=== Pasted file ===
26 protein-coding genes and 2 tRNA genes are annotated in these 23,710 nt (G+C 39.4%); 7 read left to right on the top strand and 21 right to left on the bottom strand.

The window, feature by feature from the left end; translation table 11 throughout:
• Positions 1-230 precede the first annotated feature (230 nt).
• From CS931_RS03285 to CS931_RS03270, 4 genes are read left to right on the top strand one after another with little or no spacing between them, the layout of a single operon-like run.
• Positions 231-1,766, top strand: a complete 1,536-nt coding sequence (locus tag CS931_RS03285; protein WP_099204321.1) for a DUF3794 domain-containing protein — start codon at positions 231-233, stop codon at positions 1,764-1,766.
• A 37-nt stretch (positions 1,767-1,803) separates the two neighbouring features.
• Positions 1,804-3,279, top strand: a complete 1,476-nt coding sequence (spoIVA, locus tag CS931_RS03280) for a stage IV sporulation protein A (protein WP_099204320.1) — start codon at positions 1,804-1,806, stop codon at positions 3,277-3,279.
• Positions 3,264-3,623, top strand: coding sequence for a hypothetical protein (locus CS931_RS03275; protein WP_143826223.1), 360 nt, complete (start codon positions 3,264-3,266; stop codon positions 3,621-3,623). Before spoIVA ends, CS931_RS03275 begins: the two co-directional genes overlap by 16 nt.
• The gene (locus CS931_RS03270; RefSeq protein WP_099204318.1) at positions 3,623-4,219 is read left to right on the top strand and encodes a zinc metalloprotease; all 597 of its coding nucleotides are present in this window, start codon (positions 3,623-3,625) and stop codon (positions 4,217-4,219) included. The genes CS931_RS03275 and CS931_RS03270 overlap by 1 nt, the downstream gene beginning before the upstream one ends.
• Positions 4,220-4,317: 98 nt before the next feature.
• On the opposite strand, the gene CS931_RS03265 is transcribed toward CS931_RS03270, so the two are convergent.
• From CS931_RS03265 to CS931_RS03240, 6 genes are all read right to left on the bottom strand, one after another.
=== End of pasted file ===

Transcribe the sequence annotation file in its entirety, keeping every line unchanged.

26 protein-coding genes and 2 tRNA genes are annotated in these 23,710 nt (G+C 39.4%); 7 read left to right on the top strand and 21 right to left on the bottom strand.

The window, feature by feature from the left end; translation table 11 throughout:
• Positions 1-230 precede the first annotated feature (230 nt).
• From CS931_RS03285 to CS931_RS03270, 4 genes are read left to right on the top strand one after another with little or no spacing between them, the layout of a single operon-like run.
• Positions 231-1,766, top strand: a complete 1,536-nt coding sequence (locus tag CS931_RS03285; protein WP_099204321.1) for a DUF3794 domain-containing protein — start codon at positions 231-233, stop codon at positions 1,764-1,766.
• A 37-nt stretch (positions 1,767-1,803) separates the two neighbouring features.
• Positions 1,804-3,279, top strand: a complete 1,476-nt coding sequence (spoIVA, locus tag CS931_RS03280) for a stage IV sporulation protein A (protein WP_099204320.1) — start codon at positions 1,804-1,806, stop codon at positions 3,277-3,279.
• Positions 3,264-3,623, top strand: coding sequence for a hypothetical protein (locus CS931_RS03275; protein WP_143826223.1), 360 nt, complete (start codon positions 3,264-3,266; stop codon positions 3,621-3,623). Before spoIVA ends, CS931_RS03275 begins: the two co-directional genes overlap by 16 nt.
• The gene (locus CS931_RS03270; RefSeq protein WP_099204318.1) at positions 3,623-4,219 is read left to right on the top strand and encodes a zinc metalloprotease; all 597 of its coding nucleotides are present in this window, start codon (positions 3,623-3,625) and stop codon (positions 4,217-4,219) included. The genes CS931_RS03275 and CS931_RS03270 overlap by 1 nt, the downstream gene beginning before the upstream one ends.
• Positions 4,220-4,317: 98 nt before the next feature.
• On the opposite strand, the gene CS931_RS03265 is transcribed toward CS931_RS03270, so the two are convergent.
• From CS931_RS03265 to CS931_RS03240, 6 genes are all read right to left on the bottom strand, one after another.